In recent times the frequency and severity of natural disasters has placed a clear emphasis on the ability of governments to plan, prepare and respond in an effective way. Disaster Management in Australia examines government coordination when faced with large scale crises, outlining the challenges in managing events such as the 2009 Victorian bushfires and 2011 Queensland floods.
The public sector is equipped to deal with policy and service delivery in more routine environments, but crisis management often requires a wider government response where leadership, coordination, social capital, organisational culture and institutions are intertwined in the preparation, response and aftermath of large scale crises.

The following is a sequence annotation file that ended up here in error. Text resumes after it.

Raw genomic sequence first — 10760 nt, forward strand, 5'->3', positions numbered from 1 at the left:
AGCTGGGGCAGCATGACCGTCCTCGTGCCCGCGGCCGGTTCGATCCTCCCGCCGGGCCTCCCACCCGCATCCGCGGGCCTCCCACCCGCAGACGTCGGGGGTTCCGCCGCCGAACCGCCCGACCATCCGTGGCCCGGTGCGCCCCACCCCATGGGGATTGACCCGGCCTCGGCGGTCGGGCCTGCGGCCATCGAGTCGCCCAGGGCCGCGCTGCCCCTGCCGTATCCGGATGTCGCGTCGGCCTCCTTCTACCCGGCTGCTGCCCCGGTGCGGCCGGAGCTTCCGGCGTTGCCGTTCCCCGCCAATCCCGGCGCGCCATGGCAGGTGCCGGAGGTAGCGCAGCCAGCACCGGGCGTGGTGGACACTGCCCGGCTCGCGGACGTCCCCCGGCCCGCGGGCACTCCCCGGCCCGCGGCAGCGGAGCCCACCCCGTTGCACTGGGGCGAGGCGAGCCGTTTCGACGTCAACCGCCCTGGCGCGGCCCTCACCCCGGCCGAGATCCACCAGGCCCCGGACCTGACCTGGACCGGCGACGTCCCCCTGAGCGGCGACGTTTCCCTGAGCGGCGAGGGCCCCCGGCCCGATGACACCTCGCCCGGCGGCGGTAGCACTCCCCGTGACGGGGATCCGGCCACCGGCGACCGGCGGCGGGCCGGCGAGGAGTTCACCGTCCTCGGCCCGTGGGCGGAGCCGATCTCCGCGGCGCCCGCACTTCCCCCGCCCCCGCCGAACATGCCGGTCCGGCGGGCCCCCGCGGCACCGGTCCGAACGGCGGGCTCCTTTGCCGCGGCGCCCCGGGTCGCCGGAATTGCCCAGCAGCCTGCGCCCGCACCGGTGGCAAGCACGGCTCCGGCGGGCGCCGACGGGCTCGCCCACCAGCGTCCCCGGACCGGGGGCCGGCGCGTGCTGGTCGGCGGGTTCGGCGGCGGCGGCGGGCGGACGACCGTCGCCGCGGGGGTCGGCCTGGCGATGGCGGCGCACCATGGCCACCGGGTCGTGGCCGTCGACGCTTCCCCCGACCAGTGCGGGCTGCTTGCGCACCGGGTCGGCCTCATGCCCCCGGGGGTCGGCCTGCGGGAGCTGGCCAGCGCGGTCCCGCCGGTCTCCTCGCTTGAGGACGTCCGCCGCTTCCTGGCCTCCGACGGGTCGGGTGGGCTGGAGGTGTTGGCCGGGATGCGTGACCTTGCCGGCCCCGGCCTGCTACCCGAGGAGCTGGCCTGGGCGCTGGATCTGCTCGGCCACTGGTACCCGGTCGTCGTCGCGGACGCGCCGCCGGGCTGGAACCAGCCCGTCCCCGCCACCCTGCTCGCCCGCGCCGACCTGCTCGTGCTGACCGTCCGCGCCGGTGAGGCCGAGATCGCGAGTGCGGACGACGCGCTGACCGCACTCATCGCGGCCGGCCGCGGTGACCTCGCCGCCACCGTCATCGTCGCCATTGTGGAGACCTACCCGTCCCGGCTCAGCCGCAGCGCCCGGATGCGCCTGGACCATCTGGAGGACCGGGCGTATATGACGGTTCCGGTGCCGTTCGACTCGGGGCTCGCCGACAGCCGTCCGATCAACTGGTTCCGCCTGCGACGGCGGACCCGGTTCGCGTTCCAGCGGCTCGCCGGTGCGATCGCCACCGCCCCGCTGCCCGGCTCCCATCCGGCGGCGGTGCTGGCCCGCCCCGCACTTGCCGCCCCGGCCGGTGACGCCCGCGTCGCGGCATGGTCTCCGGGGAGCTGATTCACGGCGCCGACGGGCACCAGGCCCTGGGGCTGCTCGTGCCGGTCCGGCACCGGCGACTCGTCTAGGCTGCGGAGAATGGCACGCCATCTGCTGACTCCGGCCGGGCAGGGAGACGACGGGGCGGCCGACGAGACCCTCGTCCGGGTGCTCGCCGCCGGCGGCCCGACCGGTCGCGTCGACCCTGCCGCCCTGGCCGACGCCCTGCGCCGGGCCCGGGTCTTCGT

As crises continue to increase in prevalence and severity, this book provides a tangible framework to conceptualise crisis management which can be utilised by researchers, emergency services and government officials alike.
Disaster Management in Australia is an important contribution to the study of government coordination of crises and, as such, will be of considerable interest to students and scholars of disaster management, and to policy makers and practitioners looking to refine their approach.